Moving Hughes to right side creates other problems for Canucks

Sep 28 2022, 8:34 pm

Can Quinn Hughes excel on the right side?

It was one of the biggest question marks heading into Vancouver Canucks training camp, but the answer may be irrelevant.

The more pressing question is, can loading up one defence pair offset the disaster it creates on the second pairing?

It’s no secret the Canucks are in need of a top-four defenceman or two on the right side. It’s why the left-shooting Hughes volunteered to move to his off-side this summer.

Hughes has been paired with Oliver Ekman-Larsson throughout the first week of training camp, so it appears that Bruce Boudreau is going to give that pairing a look in preseason. Both players sat out on Sunday but should see game action together soon.

If there’s a player that should be able to excel at playing his off-side, it’s Hughes, who is one of the best skating and puck-handling defencemen in the NHL. And pairing him with Ekman-Larsson gives the Canucks a bonafide top pairing.

But what will it do to pairing No. 2?

Ekman-Larsson found surprise success with Tyler Myers as a matchup pairing last season, leaving Hughes to play with Luke Schenn — which also turned out better than expected.

Given Canucks GM Patrik Allvin was unable to improve his defence in any meaningful way this offseason, Boudreau has two options: try to stay afloat by keeping the status quo, or rearrange the deck chairs.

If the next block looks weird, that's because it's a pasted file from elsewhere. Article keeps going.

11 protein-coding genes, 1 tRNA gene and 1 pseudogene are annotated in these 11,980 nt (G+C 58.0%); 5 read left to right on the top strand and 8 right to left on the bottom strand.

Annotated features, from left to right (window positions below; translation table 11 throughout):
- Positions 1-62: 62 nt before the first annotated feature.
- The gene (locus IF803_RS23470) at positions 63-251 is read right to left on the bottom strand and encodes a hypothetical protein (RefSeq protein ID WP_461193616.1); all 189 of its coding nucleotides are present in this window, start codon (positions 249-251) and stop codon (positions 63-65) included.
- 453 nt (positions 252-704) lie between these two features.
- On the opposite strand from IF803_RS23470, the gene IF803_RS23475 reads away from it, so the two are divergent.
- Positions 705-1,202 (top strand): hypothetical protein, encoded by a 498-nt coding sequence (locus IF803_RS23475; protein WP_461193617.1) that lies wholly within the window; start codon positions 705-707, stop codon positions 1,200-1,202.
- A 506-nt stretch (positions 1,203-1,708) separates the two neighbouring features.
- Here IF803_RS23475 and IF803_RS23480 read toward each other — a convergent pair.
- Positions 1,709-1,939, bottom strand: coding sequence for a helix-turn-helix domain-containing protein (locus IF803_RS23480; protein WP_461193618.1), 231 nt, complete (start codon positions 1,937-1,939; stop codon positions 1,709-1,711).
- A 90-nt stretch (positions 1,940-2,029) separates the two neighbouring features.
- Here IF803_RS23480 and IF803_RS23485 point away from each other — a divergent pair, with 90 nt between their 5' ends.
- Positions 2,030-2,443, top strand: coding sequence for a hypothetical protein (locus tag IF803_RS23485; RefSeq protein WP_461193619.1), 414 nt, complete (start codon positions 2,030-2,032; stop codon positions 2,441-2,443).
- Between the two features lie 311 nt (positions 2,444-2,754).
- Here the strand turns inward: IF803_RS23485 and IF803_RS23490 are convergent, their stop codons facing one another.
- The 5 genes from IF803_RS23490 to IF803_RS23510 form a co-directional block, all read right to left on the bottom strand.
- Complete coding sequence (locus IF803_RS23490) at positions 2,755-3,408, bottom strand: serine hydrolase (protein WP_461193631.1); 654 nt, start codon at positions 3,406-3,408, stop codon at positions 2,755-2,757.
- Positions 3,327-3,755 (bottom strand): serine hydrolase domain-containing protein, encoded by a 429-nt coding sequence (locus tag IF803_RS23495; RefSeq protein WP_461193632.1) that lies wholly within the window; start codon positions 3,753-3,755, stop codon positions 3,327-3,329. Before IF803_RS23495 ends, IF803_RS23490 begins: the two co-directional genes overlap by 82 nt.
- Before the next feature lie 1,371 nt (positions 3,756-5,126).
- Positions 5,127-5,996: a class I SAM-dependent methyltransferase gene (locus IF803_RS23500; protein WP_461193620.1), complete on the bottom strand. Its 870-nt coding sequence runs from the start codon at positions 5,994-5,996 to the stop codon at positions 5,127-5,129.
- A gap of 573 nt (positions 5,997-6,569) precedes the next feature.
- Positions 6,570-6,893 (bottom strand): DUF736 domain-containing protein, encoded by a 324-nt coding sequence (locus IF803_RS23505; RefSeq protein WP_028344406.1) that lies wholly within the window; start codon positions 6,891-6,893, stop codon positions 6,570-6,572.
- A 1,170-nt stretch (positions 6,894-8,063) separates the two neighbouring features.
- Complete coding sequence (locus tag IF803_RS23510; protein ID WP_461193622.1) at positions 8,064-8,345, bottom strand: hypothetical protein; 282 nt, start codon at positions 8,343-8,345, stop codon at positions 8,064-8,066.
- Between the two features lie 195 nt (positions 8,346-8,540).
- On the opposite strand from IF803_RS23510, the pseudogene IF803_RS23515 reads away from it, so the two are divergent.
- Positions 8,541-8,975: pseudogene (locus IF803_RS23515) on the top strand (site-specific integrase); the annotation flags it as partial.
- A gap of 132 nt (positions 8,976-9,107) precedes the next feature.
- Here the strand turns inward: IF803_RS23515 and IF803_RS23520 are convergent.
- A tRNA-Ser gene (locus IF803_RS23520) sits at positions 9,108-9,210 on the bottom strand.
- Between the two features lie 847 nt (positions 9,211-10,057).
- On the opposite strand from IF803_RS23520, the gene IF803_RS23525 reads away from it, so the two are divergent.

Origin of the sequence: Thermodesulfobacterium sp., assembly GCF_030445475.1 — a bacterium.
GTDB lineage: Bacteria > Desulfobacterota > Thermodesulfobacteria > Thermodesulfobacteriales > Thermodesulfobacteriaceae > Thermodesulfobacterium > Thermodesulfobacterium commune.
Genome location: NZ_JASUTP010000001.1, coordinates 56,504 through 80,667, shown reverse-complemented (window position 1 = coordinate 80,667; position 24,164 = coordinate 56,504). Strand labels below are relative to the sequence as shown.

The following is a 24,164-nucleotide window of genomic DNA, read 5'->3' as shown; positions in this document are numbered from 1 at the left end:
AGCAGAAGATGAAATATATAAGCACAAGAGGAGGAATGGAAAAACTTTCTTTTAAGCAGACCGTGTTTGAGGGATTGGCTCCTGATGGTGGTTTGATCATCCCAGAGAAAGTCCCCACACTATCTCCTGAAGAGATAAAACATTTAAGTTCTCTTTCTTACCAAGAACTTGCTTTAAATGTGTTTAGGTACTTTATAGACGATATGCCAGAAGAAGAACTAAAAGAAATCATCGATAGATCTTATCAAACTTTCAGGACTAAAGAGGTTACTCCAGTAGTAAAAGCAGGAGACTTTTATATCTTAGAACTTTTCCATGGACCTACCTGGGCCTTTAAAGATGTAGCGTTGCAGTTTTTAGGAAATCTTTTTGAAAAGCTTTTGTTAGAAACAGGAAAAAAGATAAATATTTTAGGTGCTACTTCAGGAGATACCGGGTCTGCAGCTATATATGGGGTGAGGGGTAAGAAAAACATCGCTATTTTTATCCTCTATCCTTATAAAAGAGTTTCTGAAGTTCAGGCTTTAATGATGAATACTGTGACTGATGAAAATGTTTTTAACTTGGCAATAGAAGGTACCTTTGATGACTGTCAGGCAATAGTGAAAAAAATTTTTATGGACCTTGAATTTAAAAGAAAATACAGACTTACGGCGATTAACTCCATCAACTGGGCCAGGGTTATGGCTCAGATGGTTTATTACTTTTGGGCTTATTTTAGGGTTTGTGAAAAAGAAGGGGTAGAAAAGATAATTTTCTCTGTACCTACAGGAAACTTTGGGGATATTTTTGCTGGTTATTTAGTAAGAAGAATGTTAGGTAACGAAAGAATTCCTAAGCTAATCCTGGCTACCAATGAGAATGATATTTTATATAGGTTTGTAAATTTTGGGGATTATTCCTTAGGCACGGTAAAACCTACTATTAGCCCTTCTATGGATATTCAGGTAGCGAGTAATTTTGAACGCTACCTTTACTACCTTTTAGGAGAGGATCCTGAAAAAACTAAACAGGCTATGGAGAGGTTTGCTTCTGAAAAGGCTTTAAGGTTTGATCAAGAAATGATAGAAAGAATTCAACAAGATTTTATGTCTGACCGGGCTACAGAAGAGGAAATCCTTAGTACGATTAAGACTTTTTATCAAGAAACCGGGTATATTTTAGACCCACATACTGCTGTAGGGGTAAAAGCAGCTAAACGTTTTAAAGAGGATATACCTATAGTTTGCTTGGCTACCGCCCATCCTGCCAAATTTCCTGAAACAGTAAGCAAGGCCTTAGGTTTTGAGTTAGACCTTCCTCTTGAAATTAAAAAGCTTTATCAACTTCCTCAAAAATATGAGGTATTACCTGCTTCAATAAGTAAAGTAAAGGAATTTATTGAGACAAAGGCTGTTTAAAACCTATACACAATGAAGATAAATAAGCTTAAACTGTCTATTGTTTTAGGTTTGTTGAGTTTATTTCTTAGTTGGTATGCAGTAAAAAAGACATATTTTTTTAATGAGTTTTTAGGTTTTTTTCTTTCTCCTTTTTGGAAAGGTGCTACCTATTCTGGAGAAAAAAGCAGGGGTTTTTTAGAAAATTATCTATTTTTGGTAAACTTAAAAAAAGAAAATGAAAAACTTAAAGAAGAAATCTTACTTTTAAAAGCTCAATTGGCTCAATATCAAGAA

But the hole this creates in their middle pairing threatens to sink the ship.

By elevating Hughes to the first pair, it drops Myers to the second pair and Schenn to pairing No. 3 — unquestionably better spots for both right-shot blueliners.

But the move also necessitates elevating a left-shot defenceman into the Canucks’ top four. That begs the question then, who is ready to step up?

Is it Travis Dermott, who was injured at Tuesday’s practice? Dermott turns 26 in December and is unproven as a top-four defenceman, as he averaged under 16 minutes of ice time in the last four seasons, cumulatively.

Is it Jack Rathbone, who has just 17 games of NHL experience?

Or is it Danny DeKeyser, the former Detroit Red Wings defenceman on a PTO who began camp paired with Myers? The 32-year-old has a lengthy resume, but is he still a top-four defenceman at this stage of his career? Underlying metrics from recent seasons suggest he is not.

Whoever steps into the top-four spot on the left side will be playing with Myers, a blueliner that isn’t exactly known for being a stabilizing force.

If Ekman-Larsson and Hughes can be so exceptional on a top pair, playing close to 30 minutes a night, then perhaps the experiment will be worth it.

But make no mistake, it essentially leaves the Canucks with two third pairings, which is a terrifying thought on the road, when opposing coaches with last change can get their top lines to feast on them.

It’s early, so if there was ever a time for experimentation, it’s right now.

But the problem for the Canucks is they don’t have much room for error. It’s why players have repeatedly spoken about the need for a good start to the season.

The Canucks are better on paper than they were last season, but they’re still not a favourite to make the playoffs. Their defence will probably need to be the best version of itself to make the postseason.

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